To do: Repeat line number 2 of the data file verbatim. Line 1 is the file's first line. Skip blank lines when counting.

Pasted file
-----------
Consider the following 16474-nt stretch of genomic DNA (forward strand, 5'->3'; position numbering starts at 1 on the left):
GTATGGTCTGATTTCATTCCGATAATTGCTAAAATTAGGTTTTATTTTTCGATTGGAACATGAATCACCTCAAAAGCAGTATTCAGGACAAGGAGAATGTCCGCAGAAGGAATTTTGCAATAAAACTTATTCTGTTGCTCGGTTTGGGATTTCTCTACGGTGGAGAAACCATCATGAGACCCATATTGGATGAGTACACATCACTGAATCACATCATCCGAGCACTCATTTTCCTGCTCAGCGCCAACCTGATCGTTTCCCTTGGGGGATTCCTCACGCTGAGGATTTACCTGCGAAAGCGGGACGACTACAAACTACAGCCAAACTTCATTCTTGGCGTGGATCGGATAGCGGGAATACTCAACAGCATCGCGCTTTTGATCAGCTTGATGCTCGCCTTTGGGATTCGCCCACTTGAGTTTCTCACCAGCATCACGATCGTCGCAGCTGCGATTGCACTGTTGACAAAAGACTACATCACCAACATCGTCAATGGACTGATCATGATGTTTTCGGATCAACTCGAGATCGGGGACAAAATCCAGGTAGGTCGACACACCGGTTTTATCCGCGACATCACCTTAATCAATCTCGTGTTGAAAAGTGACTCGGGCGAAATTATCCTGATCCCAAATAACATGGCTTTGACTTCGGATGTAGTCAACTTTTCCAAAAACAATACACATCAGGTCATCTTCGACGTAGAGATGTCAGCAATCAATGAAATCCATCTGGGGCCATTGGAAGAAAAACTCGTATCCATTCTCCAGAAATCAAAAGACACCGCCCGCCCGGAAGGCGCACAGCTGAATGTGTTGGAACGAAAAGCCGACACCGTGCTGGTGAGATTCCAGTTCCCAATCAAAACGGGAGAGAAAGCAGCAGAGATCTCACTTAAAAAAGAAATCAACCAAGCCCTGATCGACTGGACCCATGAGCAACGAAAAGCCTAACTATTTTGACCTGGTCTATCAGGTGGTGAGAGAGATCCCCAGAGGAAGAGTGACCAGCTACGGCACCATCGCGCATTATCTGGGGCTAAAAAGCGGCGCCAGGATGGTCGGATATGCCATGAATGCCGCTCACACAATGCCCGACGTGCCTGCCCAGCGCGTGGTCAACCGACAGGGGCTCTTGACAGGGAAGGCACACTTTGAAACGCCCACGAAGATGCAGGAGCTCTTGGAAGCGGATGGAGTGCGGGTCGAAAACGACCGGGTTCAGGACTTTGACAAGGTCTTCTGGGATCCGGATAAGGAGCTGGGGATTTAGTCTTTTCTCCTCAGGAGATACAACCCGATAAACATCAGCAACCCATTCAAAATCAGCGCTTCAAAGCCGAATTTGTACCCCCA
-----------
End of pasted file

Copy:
GTATGGTCTGATTTCATTCCGATAATTGCTAAAATTAGGTTTTATTTTTCGATTGGAACATGAATCACCTCAAAAGCAGTATTCAGGACAAGGAGAATGTCCGCAGAAGGAATTTTGCAATAAAACTTATTCTGTTGCTCGGTTTGGGATTTCTCTACGGTGGAGAAACCATCATGAGACCCATATTGGATGAGTACACATCACTGAATCACATCATCCGAGCACTCATTTTCCTGCTCAGCGCCAACCTGATCGTTTCCCTTGGGGGATTCCTCACGCTGAGGATTTACCTGCGAAAGCGGGACGACTACAAACTACAGCCAAACTTCATTCTTGGCGTGGATCGGATAGCGGGAATACTCAACAGCATCGCGCTTTTGATCAGCTTGATGCTCGCCTTTGGGATTCGCCCACTTGAGTTTCTCACCAGCATCACGATCGTCGCAGCTGCGATTGCACTGTTGACAAAAGACTACATCACCAACATCGTCAATGGACTGATCATGATGTTTTCGGATCAACTCGAGATCGGGGACAAAATCCAGGTAGGTCGACACACCGGTTTTATCCGCGACATCACCTTAATCAATCTCGTGTTGAAAAGTGACTCGGGCGAAATTATCCTGATCCCAAATAACATGGCTTTGACTTCGGATGTAGTCAACTTTTCCAAAAACAATACACATCAGGTCATCTTCGACGTAGAGATGTCAGCAATCAATGAAATCCATCTGGGGCCATTGGAAGAAAAACTCGTATCCATTCTCCAGAAATCAAAAGACACCGCCCGCCCGGAAGGCGCACAGCTGAATGTGTTGGAACGAAAAGCCGACACCGTGCTGGTGAGATTCCAGTTCCCAATCAAAACGGGAGAGAAAGCAGCAGAGATCTCACTTAAAAAAGAAATCAACCAAGCCCTGATCGACTGGACCCATGAGCAACGAAAAGCCTAACTATTTTGACCTGGTCTATCAGGTGGTGAGAGAGATCCCCAGAGGAAGAGTGACCAGCTACGGCACCATCGCGCATTATCTGGGGCTAAAAAGCGGCGCCAGGATGGTCGGATATGCCATGAATGCCGCTCACACAATGCCCGACGTGCCTGCCCAGCGCGTGGTCAACCGACAGGGGCTCTTGACAGGGAAGGCACACTTTGAAACGCCCACGAAGATGCAGGAGCTCTTGGAAGCGGATGGAGTGCGGGTCGAAAACGACCGGGTTCAGGACTTTGACAAGGTCTTCTGGGATCCGGATAAGGAGCTGGGGATTTAGTCTTTTCTCCTCAGGAGATACAACCCGATAAACATCAGCAACCCATTCAAAATCAGCGCTTCAAAGCCGAATTTGTACCCCCA